To Brigadier General Anthony Wayne
Head Quarters New Windsor July 14th 1779
I have reflected on the advantages and disadvantages of delaying the proposed attempt, and I do not know but the latter preponderate. You will1 therefore carry it into execution tomorrow night as you desire, unless some new motive or better information should induce you to think it best to defer it. You are at liberty to choose between the different plans on which we have conversed.2 But as it is important to have every information we can procure, if you could manage, in the mean time to see Major Lee, it might be useful. He has been so long near the spot and has taken so much pains to inform himself critically concerning the post, that I imagine he may be able to make you acquainted with some further details. Your interview must be managed with caution or it may possibly raise suspicion.3 I am Dr Sir Your most Obedt servt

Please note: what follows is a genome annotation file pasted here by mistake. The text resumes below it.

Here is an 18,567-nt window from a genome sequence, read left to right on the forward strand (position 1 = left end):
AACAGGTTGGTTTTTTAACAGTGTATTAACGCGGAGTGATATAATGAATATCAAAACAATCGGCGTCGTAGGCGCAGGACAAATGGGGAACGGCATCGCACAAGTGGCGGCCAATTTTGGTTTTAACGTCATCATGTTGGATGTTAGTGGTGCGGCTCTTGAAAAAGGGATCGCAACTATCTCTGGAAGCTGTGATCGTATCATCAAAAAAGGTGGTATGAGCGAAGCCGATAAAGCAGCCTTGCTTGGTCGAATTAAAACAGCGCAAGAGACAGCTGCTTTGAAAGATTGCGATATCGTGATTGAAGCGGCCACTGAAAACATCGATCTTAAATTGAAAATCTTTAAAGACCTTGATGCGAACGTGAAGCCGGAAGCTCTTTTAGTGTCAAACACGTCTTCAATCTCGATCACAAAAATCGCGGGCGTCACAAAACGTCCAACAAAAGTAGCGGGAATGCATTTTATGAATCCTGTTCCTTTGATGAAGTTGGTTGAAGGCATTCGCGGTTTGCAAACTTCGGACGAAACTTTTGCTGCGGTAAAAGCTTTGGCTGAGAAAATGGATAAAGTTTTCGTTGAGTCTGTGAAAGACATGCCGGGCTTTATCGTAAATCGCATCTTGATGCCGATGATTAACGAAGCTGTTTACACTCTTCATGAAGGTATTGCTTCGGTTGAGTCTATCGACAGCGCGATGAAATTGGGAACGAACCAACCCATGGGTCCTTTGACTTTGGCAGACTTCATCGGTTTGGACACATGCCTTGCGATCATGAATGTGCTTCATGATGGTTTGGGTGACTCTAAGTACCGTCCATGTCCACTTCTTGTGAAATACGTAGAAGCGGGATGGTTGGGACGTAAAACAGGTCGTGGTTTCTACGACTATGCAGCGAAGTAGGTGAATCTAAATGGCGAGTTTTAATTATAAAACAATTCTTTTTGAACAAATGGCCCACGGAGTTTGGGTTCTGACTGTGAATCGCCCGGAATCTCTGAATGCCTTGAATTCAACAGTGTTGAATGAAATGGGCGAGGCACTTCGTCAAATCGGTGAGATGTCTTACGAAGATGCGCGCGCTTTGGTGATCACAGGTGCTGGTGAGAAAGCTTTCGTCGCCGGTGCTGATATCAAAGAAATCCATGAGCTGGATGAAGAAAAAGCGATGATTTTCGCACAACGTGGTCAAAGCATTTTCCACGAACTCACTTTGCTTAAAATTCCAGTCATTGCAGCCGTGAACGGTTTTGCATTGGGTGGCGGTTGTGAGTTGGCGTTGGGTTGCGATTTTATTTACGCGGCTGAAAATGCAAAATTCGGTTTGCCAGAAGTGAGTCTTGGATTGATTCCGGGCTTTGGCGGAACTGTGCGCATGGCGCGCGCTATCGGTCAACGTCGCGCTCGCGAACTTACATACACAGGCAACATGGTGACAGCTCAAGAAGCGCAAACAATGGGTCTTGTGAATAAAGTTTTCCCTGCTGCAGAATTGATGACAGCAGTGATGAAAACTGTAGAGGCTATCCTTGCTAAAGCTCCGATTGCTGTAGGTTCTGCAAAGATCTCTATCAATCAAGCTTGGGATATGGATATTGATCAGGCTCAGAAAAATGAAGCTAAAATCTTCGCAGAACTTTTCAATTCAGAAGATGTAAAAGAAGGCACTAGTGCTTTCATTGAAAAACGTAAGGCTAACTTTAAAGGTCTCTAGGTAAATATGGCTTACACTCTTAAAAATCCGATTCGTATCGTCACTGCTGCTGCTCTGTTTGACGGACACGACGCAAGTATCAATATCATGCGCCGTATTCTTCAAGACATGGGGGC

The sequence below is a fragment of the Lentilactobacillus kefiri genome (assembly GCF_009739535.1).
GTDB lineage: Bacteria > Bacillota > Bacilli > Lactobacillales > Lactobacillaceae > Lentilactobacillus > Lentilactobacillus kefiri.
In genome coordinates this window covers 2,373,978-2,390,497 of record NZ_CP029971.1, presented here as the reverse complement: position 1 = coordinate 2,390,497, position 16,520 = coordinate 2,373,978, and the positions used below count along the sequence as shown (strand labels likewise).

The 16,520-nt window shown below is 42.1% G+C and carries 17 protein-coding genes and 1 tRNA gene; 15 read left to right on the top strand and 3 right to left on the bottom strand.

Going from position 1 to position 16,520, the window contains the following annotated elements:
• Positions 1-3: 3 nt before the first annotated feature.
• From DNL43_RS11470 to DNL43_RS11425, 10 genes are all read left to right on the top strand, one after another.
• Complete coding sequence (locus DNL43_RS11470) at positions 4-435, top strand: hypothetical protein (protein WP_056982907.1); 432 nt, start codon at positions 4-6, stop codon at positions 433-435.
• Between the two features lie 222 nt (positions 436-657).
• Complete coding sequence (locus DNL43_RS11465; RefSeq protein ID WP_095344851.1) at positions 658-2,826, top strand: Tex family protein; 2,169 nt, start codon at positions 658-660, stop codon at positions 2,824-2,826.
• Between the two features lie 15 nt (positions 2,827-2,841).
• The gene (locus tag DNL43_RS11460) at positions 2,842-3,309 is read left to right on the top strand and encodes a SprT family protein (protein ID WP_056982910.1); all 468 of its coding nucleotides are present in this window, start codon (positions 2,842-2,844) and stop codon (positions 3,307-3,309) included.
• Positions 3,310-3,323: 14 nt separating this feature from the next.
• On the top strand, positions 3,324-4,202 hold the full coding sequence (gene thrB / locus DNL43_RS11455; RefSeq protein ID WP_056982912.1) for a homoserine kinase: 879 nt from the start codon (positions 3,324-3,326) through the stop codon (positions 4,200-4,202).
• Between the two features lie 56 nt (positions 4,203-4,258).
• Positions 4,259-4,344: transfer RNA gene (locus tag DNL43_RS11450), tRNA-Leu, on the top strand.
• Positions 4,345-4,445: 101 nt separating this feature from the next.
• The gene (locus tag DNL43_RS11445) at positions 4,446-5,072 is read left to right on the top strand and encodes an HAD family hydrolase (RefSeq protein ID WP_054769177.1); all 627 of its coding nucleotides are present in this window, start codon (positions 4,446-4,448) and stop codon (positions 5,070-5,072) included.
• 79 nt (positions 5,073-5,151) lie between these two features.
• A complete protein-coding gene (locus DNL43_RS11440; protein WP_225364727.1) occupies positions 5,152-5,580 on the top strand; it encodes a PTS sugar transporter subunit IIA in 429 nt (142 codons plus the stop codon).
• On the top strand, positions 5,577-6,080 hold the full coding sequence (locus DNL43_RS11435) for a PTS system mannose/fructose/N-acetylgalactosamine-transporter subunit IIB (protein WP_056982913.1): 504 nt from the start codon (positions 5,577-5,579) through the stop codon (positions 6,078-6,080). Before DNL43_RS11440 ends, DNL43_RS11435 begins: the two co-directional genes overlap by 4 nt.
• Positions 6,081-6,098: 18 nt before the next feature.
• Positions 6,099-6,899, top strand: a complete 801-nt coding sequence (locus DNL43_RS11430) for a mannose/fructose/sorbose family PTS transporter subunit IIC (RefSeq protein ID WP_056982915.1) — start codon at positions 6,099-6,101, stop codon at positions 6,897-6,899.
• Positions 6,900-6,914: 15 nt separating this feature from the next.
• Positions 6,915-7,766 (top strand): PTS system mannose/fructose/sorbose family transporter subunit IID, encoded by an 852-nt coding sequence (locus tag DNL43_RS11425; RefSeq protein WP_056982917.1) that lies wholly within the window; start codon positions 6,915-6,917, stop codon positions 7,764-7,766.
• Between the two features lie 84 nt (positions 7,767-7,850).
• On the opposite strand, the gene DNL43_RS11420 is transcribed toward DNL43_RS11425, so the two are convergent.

LS, in Alexander Hamilton’s writing, PHi: Wayne Papers, Df, DLC:GW; Varick transcript, DLC:GW.
1. At this place on the draft manuscript, also in Hamilton’s writing, the word “will” is struck out and “may” is written above the line.
2. For GW’s detailed thoughts on the best manner to attack the British position at Stony Point, N.Y., see his letter to Wayne, 10 July. Wayne’s light infantry successfully attacked Stony Point, N.Y., on the night of 15-16 July. For an overview of preparations, and the attack’s aftermath, see GW to Wayne, 1 July, n.2; see also Wayne to GW, 17 July, and GW to John Jay, 21 July.